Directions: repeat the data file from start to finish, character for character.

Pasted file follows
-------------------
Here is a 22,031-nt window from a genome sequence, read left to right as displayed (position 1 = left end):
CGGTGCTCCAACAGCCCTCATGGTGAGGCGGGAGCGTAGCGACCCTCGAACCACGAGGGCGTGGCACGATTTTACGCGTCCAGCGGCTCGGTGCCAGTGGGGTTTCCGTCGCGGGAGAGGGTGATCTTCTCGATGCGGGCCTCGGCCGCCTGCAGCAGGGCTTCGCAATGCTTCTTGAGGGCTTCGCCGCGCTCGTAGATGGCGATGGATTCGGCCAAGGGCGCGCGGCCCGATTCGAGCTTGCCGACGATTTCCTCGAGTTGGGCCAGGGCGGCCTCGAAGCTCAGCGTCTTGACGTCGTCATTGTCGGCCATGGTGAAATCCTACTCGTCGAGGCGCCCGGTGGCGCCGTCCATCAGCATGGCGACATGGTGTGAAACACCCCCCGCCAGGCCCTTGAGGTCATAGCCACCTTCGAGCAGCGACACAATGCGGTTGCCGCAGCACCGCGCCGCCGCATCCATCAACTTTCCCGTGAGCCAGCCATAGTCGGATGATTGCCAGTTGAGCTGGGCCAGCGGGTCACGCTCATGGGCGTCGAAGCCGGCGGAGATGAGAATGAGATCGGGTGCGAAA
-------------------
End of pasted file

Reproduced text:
Here is a 22,031-nt window from a genome sequence, read left to right as displayed (position 1 = left end):
CGGTGCTCCAACAGCCCTCATGGTGAGGCGGGAGCGTAGCGACCCTCGAACCACGAGGGCGTGGCACGATTTTACGCGTCCAGCGGCTCGGTGCCAGTGGGGTTTCCGTCGCGGGAGAGGGTGATCTTCTCGATGCGGGCCTCGGCCGCCTGCAGCAGGGCTTCGCAATGCTTCTTGAGGGCTTCGCCGCGCTCGTAGATGGCGATGGATTCGGCCAAGGGCGCGCGGCCCGATTCGAGCTTGCCGACGATTTCCTCGAGTTGGGCCAGGGCGGCCTCGAAGCTCAGCGTCTTGACGTCGTCATTGTCGGCCATGGTGAAATCCTACTCGTCGAGGCGCCCGGTGGCGCCGTCCATCAGCATGGCGACATGGTGTGAAACACCCCCCGCCAGGCCCTTGAGGTCATAGCCACCTTCGAGCAGCGACACAATGCGGTTGCCGCAGCACCGCGCCGCCGCATCCATCAACTTTCCCGTGAGCCAGCCATAGTCGGATGATTGCCAGTTGAGCTGGGCCAGCGGGTCACGCTCATGGGCGTCGAAGCCGGCGGAGATGAGAATGAGATCGGGTGCGAAA